What Does a Bat Bite Mark Look Like on a Human?
While entering my attic, I unknowingly reached down and touched a bat – funny how Bats just love attic spaces. I thought it bit me, but after looking at my hand, I couldn’t see a bite mark. That is when I thought, “What does a bat bite look like on a human?” The answer to this question is important for a number of reasons.
Aren’t bats a common carrier of rabies? Could the bat have rabies? What is the best way to determine if the bat has rabies? If I cannot find a bite mark, should I be concerned about contracting rabies? Here are some answers.
Some Bats and Rabies Facts
Mention bite marks and everyone conjures up images of Dracula biting a victim’s neck.News reports, such as the one shown on this YouTube video, only emphasize this image. But, most bites occur on the hand, when people handle bats without wearing heavy gloves:
The Center for Disease Control (CDC) states on their website that bats are one of the main types of wild animals that can give humans rabies, and the disease is transmitted mainly through a bite, but it is also transmitted when a rabid bat contacts your mouth, nose, eyes, or a fresh wound.
Rabies in the United States is contracted the most from raccoons, skunks, bats, foxes, and coyotes, and in that order, according to the Colorado Parks and Wildlife. Not all animals are rabid, and the University of Texas explains that less than one-half of one percent of all bats have rabies.
Rabies is a serious viral disease that hits the central nervous system and, unfortunately, once rabies symptoms start to occur, says the Seattle and King County Public Health Department, an imminent death is the ultimate result, whether the victim is a bat, or yourself.
Are Bat Bite Marks are Hard to Find?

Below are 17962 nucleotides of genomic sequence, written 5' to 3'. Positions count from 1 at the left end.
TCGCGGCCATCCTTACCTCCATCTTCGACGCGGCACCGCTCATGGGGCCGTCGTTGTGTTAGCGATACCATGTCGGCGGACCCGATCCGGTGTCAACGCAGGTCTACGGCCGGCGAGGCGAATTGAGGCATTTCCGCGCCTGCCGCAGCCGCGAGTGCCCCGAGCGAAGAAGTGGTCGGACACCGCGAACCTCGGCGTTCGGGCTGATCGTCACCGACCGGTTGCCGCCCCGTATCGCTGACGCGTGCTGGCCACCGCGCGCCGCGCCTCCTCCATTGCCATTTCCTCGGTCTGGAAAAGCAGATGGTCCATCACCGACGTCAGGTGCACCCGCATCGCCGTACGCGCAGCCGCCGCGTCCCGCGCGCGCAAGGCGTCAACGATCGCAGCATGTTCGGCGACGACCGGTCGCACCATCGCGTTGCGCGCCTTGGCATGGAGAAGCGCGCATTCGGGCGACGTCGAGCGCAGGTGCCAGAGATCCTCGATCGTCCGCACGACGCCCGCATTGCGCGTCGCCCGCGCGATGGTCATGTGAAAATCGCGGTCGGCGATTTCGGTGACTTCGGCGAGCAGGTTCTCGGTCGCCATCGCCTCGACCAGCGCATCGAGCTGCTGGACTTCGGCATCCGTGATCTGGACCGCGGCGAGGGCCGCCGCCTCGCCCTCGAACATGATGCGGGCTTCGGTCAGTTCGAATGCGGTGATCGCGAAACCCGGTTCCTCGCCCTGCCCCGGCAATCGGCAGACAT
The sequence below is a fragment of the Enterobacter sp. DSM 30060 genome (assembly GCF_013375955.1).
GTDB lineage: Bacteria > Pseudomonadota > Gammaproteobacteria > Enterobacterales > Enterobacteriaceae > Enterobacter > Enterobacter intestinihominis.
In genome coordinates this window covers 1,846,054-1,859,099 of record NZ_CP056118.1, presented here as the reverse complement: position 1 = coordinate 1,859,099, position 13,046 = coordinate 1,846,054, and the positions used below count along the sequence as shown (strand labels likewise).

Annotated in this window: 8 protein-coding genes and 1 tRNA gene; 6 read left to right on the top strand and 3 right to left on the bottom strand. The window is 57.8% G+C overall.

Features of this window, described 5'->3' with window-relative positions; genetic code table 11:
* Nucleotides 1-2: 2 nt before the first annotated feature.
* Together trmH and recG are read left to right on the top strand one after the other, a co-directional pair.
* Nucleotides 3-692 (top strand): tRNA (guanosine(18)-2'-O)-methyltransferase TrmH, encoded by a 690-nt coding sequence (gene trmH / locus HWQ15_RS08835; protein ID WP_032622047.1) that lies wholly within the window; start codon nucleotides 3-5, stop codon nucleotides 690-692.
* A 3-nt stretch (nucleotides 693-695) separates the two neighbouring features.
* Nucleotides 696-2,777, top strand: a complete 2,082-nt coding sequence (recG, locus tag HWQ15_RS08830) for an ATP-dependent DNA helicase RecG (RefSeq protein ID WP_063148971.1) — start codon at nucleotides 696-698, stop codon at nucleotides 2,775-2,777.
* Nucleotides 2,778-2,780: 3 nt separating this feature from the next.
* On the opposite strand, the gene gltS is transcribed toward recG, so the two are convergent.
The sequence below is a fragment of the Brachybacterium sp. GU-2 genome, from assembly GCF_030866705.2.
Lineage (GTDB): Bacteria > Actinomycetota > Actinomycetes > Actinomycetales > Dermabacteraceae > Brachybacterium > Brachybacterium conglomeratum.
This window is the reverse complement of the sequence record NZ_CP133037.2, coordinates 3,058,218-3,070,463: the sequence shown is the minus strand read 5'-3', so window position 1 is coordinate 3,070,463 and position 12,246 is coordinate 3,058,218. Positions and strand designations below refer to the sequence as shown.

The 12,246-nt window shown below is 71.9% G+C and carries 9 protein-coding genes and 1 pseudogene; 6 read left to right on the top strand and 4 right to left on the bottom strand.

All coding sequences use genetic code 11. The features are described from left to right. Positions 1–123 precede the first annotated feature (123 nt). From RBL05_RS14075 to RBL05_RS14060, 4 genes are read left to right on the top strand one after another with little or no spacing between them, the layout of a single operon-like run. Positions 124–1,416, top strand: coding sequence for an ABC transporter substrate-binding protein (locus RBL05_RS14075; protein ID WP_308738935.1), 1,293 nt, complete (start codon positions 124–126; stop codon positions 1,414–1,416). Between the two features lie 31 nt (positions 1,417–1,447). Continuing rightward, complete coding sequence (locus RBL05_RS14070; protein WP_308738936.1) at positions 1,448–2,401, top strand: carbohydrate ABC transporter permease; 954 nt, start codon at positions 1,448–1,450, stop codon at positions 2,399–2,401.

Bats of the world come in all sizes, but the primary bat found in the United States is the little brown bat, which is only four inches long and weighs less than an ounce, according to Eastern Kentucky University. This animal has a very tiny mouth with extremely sharp teeth.
As pointed out by the Los Angeles County Public Health Department, a little brown bat bite might look like tiny pin pricks on your skin, and a bite mark is often too small to even see. Therefore, all bites are considered a rabies exposure, even if you cannot find the bite.
If you feel a needle prick, or stinging sensation while encountering a bat, you probably were bitten by a bat, says the Minnesota Department of Health, who adds that the bat may leave no evidence of a puncture, or a wound. These alone tells us how important it is to get rid of this pest from your home.
Can’t Find a Bat Bite Mark, Now What?
The fear of rabies transmission is always a predominant consideration by health professionals. How do they tell if the animal has rabies? It must be captured, killed, and a lab analysis is taken of the bat’s brain in order to confirm the rabies virus.
If you’re like me, you’re not interested in catching a bat, although it can be done. The Colorado Parks and Wildlife suggests wearing heavy gloves, confining the bat in a container, like a coffee can, sliding cardboard under the container, and then taping the container shut.
Unlike the days of old, when rabies shots involved 21 agonizing shots in the stomach, Rutgers University reports that a human post-exposure rabies series involves an initial shot in the rump and four shots in the arm over a two-week period. Most doctors recommend this approach.
As the Boston Public Health Commission recommends, you have nothing to fear if a bat flies over your head, but if you touched the animal or were sleeping too hard to be aware when an animal was in the room, the bat must be collected and tested for rabies, or you need to get rabies shots.
THE BOTTOM LINE
The answer to “What does a bat bite look like on a human?” is it often isn’t visible, and if a bite is evident, it’s only the tiniest of pin pricks on the skin. The trouble is that this insignificant bite might kill you if the bat is rabid. And, if you have a problem with bats in your home or attic then go to this page to learn ways on how to remove them safely.
So, if a bat touches you:
- Try to capture the bat, and turn it in for a rabies analysis.
- Inspect where you were bitten and look for pin pricks.
- Even if you can’t find a bite, get the advice of your doctor, who will probably recommend post-exposure rabies shots.
For more information and tips on dealing with bat issues, check out our DIY Bat Removal Guide.